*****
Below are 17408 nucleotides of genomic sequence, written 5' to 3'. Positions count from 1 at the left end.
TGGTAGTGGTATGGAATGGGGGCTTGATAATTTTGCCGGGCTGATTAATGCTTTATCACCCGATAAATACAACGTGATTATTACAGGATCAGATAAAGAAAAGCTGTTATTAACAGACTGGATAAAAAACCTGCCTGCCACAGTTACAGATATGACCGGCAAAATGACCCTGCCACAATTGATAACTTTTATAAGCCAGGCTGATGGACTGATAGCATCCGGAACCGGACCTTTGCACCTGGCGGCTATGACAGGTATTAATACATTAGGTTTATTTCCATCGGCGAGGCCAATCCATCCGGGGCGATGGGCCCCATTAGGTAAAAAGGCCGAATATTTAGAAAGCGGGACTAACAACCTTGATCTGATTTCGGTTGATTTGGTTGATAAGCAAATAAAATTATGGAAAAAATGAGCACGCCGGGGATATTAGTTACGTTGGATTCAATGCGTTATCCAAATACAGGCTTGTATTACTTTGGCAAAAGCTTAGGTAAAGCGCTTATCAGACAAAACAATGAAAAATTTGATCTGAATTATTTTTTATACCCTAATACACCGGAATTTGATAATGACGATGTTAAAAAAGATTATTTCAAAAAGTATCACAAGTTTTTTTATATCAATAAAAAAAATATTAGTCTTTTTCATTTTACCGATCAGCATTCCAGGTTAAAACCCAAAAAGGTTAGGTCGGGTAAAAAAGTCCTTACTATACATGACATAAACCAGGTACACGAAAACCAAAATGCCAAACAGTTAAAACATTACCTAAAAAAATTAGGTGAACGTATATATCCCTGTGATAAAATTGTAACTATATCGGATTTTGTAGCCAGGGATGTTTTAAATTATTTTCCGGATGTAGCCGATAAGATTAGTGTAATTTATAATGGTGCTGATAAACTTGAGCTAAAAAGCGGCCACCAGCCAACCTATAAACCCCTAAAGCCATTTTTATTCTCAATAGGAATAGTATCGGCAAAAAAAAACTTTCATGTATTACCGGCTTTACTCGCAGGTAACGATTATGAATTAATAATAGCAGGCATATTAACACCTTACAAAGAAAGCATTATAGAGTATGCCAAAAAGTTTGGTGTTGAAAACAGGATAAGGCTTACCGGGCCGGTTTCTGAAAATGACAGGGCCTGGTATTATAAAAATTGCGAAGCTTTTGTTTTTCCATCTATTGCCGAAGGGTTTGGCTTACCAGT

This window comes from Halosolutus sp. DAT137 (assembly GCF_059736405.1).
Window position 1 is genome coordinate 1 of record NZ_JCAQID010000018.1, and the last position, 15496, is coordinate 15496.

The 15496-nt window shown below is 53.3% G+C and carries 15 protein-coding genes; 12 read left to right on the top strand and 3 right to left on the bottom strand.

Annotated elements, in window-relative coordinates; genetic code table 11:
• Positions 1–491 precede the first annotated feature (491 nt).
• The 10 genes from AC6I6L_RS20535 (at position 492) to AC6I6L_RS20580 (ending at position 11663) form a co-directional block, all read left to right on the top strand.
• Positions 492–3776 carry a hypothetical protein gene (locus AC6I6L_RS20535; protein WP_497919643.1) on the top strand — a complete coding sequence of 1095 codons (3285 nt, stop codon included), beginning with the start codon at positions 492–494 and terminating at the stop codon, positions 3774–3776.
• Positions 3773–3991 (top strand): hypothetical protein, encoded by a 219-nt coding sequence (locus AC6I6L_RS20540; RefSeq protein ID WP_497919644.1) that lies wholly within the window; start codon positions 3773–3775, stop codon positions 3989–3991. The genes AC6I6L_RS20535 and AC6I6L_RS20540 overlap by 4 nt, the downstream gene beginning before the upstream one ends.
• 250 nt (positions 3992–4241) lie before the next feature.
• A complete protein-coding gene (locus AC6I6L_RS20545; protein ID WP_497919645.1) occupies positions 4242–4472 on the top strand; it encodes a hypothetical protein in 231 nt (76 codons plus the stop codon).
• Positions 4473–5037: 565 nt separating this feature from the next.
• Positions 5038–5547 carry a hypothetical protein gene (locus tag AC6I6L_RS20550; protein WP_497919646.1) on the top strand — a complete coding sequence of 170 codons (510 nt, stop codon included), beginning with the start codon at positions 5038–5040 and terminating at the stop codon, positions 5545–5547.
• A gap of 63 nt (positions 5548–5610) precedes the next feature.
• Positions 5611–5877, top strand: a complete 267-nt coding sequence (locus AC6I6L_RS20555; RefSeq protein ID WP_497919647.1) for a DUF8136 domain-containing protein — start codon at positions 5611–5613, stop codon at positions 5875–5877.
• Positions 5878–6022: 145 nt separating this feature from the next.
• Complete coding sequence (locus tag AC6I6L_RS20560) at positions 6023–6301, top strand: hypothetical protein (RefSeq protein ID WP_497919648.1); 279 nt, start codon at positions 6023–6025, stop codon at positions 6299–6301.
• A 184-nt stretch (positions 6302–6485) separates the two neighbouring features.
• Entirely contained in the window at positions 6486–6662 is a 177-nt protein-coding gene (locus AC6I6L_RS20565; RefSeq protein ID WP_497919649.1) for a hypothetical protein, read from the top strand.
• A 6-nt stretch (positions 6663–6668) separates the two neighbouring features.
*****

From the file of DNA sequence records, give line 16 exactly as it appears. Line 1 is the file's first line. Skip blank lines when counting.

• Positions 5611–5877, top strand: a complete 267-nt coding sequence (locus AC6I6L_RS20555; RefSeq protein ID WP_497919647.1) for a DUF8136 domain-containing protein — start codon at positions 5611–5613, stop codon at positions 5875–5877.